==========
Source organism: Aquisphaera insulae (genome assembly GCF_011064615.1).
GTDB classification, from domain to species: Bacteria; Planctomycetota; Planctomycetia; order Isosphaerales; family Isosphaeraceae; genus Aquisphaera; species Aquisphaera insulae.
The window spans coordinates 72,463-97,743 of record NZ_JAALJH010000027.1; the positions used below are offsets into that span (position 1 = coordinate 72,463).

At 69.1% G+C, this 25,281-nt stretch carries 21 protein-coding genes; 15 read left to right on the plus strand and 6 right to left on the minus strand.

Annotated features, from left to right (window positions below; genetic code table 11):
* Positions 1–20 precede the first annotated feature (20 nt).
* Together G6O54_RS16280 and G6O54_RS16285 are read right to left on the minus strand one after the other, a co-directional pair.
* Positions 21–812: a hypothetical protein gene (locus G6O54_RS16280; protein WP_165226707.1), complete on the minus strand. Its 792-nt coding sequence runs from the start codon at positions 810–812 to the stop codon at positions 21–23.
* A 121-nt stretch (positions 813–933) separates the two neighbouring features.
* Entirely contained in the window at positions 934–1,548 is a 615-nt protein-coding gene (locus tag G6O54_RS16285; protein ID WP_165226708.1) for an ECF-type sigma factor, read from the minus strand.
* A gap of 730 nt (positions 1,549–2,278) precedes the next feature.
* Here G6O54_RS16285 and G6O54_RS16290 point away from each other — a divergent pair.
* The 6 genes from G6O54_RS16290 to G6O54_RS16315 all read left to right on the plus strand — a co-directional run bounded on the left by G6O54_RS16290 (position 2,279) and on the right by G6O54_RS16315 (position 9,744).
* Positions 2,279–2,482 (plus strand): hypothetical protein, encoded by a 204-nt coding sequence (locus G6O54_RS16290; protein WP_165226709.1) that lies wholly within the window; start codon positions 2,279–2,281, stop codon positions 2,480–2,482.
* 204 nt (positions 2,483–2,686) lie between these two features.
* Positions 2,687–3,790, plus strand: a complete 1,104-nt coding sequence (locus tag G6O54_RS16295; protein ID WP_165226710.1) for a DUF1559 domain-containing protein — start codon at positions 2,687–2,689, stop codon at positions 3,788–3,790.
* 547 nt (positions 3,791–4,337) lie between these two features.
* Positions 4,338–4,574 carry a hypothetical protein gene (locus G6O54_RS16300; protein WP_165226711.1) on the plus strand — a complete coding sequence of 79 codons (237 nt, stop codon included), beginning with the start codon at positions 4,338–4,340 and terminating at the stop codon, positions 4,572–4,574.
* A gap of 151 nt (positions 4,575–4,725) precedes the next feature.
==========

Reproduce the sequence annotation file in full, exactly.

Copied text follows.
Source organism: Aquisphaera insulae (genome assembly GCF_011064615.1).
GTDB classification, from domain to species: Bacteria; Planctomycetota; Planctomycetia; order Isosphaerales; family Isosphaeraceae; genus Aquisphaera; species Aquisphaera insulae.
The window spans coordinates 72,463-97,743 of record NZ_JAALJH010000027.1; the positions used below are offsets into that span (position 1 = coordinate 72,463).

At 69.1% G+C, this 25,281-nt stretch carries 21 protein-coding genes; 15 read left to right on the plus strand and 6 right to left on the minus strand.

Annotated features, from left to right (window positions below; genetic code table 11):
* Positions 1–20 precede the first annotated feature (20 nt).
* Together G6O54_RS16280 and G6O54_RS16285 are read right to left on the minus strand one after the other, a co-directional pair.
* Positions 21–812: a hypothetical protein gene (locus G6O54_RS16280; protein WP_165226707.1), complete on the minus strand. Its 792-nt coding sequence runs from the start codon at positions 810–812 to the stop codon at positions 21–23.
* A 121-nt stretch (positions 813–933) separates the two neighbouring features.
* Entirely contained in the window at positions 934–1,548 is a 615-nt protein-coding gene (locus tag G6O54_RS16285; protein ID WP_165226708.1) for an ECF-type sigma factor, read from the minus strand.
* A gap of 730 nt (positions 1,549–2,278) precedes the next feature.
* Here G6O54_RS16285 and G6O54_RS16290 point away from each other — a divergent pair.
* The 6 genes from G6O54_RS16290 to G6O54_RS16315 all read left to right on the plus strand — a co-directional run bounded on the left by G6O54_RS16290 (position 2,279) and on the right by G6O54_RS16315 (position 9,744).
* Positions 2,279–2,482 (plus strand): hypothetical protein, encoded by a 204-nt coding sequence (locus G6O54_RS16290; protein WP_165226709.1) that lies wholly within the window; start codon positions 2,279–2,281, stop codon positions 2,480–2,482.
* 204 nt (positions 2,483–2,686) lie between these two features.
* Positions 2,687–3,790, plus strand: a complete 1,104-nt coding sequence (locus tag G6O54_RS16295; protein ID WP_165226710.1) for a DUF1559 domain-containing protein — start codon at positions 2,687–2,689, stop codon at positions 3,788–3,790.
* 547 nt (positions 3,791–4,337) lie between these two features.
* Positions 4,338–4,574 carry a hypothetical protein gene (locus G6O54_RS16300; protein WP_165226711.1) on the plus strand — a complete coding sequence of 79 codons (237 nt, stop codon included), beginning with the start codon at positions 4,338–4,340 and terminating at the stop codon, positions 4,572–4,574.
* A gap of 151 nt (positions 4,575–4,725) precedes the next feature.